Here, the Defendants, in their initial Brief, offer a less extreme alternative to dismissal: "non-responding Opt-In Plaintiffs... should be dismissed from the Conditional Class or in the alternative, given a definite time frame in which to furnish verified responses, absent timely compliance with which they should be dropped from the class." In their Response Brief, the Plaintiffs do not dispute that a definite time frame would be a fair remedy for non-responsive opt-in Plaintiffs.
In their Reply Brief, however, the Defendants argue - for the first time - that dismissal with prejudice is necessary. They argue that the non-responsive opt-in Plaintiffs willfully disregarded the discovery requests, and that a lesser sanction would be "futile." In support, the Defendants simply refer to the fact that these opt-in Plaintiffs have thus far failed to respond. They submit no other evidence indicating that this failure was willful, or that a firm deadline would be "futile." Given that dismissal "is the most severe Rule 37 sanction and is not favored, " the Court - at least for now - will not dismiss these opt-in Plaintiffs from this action. The non-responsive opt-in Plaintiffs will be given thirty (30) days from the entry of this Order to respond to the Defendants' discovery requests. Any opt-in Plaintiff that fails to respond within this time frame, without good cause, will be dismissed from this action.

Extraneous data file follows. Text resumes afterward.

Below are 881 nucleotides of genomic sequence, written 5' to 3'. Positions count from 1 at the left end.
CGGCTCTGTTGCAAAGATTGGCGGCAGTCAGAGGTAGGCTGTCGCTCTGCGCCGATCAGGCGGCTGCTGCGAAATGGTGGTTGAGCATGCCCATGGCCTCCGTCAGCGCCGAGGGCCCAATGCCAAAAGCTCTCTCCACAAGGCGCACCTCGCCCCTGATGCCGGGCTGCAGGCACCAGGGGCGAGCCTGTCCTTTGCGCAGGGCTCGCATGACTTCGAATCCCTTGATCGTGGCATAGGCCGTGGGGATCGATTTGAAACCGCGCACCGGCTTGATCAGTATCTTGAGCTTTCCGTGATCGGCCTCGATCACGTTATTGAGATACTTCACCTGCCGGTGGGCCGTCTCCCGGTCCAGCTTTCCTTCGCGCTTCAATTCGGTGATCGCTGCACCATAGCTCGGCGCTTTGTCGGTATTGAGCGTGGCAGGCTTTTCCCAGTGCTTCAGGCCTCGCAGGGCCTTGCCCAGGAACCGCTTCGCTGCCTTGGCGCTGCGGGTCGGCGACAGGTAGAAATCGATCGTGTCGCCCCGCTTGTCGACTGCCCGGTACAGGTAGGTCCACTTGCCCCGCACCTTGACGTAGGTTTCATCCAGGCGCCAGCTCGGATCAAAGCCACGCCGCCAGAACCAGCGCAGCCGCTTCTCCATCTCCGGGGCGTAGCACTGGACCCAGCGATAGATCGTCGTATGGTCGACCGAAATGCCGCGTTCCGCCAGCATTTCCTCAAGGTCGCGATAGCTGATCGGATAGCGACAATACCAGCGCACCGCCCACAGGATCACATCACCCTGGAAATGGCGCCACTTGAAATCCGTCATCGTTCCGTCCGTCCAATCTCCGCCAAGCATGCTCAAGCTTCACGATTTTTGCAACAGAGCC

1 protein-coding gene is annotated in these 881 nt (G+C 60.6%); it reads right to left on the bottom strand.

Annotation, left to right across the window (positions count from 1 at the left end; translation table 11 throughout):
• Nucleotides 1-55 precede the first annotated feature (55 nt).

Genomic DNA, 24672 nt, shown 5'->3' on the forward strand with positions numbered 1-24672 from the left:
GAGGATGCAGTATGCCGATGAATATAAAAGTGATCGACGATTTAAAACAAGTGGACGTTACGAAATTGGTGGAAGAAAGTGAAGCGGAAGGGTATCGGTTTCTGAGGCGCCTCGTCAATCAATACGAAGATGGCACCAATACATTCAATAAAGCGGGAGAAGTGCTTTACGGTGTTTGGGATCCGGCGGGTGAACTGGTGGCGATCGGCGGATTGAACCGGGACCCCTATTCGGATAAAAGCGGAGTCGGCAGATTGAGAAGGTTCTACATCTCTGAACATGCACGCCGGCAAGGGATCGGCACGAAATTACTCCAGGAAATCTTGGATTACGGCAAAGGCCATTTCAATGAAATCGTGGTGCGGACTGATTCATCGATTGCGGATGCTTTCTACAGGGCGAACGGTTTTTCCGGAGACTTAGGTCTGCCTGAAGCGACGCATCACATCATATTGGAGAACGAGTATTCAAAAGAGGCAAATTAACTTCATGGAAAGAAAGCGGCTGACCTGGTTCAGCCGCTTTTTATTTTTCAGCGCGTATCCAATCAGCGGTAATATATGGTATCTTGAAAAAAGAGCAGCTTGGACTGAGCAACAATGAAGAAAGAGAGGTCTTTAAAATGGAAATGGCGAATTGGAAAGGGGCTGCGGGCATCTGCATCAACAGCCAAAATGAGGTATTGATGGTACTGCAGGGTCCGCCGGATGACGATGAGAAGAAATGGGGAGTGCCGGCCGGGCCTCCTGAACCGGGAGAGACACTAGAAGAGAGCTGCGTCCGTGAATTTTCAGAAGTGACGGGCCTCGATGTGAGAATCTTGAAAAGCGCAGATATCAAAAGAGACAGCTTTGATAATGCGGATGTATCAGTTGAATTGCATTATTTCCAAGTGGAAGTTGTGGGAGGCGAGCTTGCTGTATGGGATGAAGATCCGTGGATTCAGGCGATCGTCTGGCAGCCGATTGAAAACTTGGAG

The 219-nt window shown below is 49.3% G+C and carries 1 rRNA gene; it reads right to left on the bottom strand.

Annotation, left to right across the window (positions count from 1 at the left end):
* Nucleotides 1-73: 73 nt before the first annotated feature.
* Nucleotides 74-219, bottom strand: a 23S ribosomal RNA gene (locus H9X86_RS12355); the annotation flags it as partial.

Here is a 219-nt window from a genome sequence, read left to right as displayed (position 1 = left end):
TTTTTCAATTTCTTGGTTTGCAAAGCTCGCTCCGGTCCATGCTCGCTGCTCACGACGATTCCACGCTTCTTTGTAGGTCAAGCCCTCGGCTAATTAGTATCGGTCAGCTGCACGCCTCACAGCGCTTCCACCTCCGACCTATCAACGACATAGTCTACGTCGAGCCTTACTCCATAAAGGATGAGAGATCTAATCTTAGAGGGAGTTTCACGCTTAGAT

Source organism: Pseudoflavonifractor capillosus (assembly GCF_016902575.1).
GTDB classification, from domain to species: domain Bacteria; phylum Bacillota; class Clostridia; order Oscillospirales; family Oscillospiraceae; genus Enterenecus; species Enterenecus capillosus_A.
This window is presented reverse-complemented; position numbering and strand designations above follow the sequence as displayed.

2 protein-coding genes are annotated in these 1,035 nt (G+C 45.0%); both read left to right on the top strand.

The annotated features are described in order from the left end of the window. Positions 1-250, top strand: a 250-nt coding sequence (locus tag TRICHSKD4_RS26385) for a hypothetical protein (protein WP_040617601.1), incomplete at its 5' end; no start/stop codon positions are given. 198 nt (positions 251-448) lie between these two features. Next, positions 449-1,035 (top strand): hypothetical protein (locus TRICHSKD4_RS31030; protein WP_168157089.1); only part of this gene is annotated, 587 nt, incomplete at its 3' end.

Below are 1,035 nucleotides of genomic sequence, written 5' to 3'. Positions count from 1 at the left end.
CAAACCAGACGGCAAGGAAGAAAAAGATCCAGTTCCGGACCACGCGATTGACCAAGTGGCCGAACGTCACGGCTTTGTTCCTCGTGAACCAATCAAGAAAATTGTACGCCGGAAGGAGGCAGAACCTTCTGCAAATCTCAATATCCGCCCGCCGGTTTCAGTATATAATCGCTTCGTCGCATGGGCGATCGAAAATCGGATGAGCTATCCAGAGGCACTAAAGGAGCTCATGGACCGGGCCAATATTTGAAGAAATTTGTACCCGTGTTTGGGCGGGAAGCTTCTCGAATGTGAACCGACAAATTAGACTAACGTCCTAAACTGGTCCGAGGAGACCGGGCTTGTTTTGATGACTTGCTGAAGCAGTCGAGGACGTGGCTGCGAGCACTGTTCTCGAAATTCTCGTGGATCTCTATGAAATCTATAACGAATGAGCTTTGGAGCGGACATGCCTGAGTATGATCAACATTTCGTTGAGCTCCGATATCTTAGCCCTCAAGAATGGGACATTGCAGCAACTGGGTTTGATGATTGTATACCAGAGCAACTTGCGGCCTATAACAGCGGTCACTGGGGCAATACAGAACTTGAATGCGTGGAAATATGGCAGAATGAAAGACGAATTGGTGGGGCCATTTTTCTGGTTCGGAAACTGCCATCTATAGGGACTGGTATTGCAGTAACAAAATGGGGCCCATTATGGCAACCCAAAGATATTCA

B. Motion to Strike
In support of his Motion for Partial Summary Judgment filed on October 8, 2014,  the Defendant James W. Lee, Sr. filed an affidavit in which he personally described his official duties with the Pin Ups Nightclub. The Plaintiffs filed a Motion to Strike Lee's Affidavit, arguing that it contained inadmissible hearsay and assertions that were not based on personal knowledge. Generally, "[a]n affidavit is not a pleading subject to a motion to strike." Rather than "striking a document or a portion thereof, it is usually more appropriate to consider a party's objections to affidavits... when ruling on the merits." Thus, instead of "strik[ing] the contested material, the Court... exercised its discretion and disregarded any improper testimony in considering the merits of Defendants' motion." Accordingly, the Plaintiffs' Motion to Strike Lee's Affidavit is denied.
For these reasons, the Court DENIES the Defendants James W. Lee, Sr. and The Great American Dream, Inc.'s Motion to Decertify or to Amend the Conditional Class [Doc. 127], DENIES the Plaintiffs' Motion to Strike the Affidavit of James W. Lee, Sr. [Doc. 130], and DENIES as moot the Plaintiffs' Motion to Strike the Defendants' Request for Attorneys' Fees in their Reply Brief [Doc. 132]. The Opt-In Plaintiffs that have thus far failed to provide verified ...